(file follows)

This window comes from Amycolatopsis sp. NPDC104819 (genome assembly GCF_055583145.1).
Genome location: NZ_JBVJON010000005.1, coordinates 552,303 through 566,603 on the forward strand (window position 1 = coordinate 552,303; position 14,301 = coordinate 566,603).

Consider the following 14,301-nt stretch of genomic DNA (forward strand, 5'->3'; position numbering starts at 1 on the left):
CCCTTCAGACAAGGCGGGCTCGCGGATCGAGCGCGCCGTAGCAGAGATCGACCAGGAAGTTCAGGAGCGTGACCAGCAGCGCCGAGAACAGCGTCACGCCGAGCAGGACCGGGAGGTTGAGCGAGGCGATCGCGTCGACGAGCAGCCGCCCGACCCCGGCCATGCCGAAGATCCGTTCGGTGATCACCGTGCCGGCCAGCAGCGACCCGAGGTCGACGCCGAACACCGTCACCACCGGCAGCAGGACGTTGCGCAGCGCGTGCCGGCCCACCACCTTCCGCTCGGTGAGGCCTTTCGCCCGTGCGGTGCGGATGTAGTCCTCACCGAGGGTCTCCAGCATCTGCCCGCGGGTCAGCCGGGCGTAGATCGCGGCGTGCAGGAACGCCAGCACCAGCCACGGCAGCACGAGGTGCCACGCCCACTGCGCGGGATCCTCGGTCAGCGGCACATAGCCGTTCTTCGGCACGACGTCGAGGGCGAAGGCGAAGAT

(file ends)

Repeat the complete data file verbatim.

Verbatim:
This window comes from Amycolatopsis sp. NPDC104819 (genome assembly GCF_055583145.1).
Genome location: NZ_JBVJON010000005.1, coordinates 552,303 through 566,603 on the forward strand (window position 1 = coordinate 552,303; position 14,301 = coordinate 566,603).

Consider the following 14,301-nt stretch of genomic DNA (forward strand, 5'->3'; position numbering starts at 1 on the left):
CCCTTCAGACAAGGCGGGCTCGCGGATCGAGCGCGCCGTAGCAGAGATCGACCAGGAAGTTCAGGAGCGTGACCAGCAGCGCCGAGAACAGCGTCACGCCGAGCAGGACCGGGAGGTTGAGCGAGGCGATCGCGTCGACGAGCAGCCGCCCGACCCCGGCCATGCCGAAGATCCGTTCGGTGATCACCGTGCCGGCCAGCAGCGACCCGAGGTCGACGCCGAACACCGTCACCACCGGCAGCAGGACGTTGCGCAGCGCGTGCCGGCCCACCACCTTCCGCTCGGTGAGGCCTTTCGCCCGTGCGGTGCGGATGTAGTCCTCACCGAGGGTCTCCAGCATCTGCCCGCGGGTCAGCCGGGCGTAGATCGCGGCGTGCAGGAACGCCAGCACCAGCCACGGCAGCACGAGGTGCCACGCCCACTGCGCGGGATCCTCGGTCAGCGGCACATAGCCGTTCTTCGGCACGACGTCGAGGGCGAAGGCGAAGAT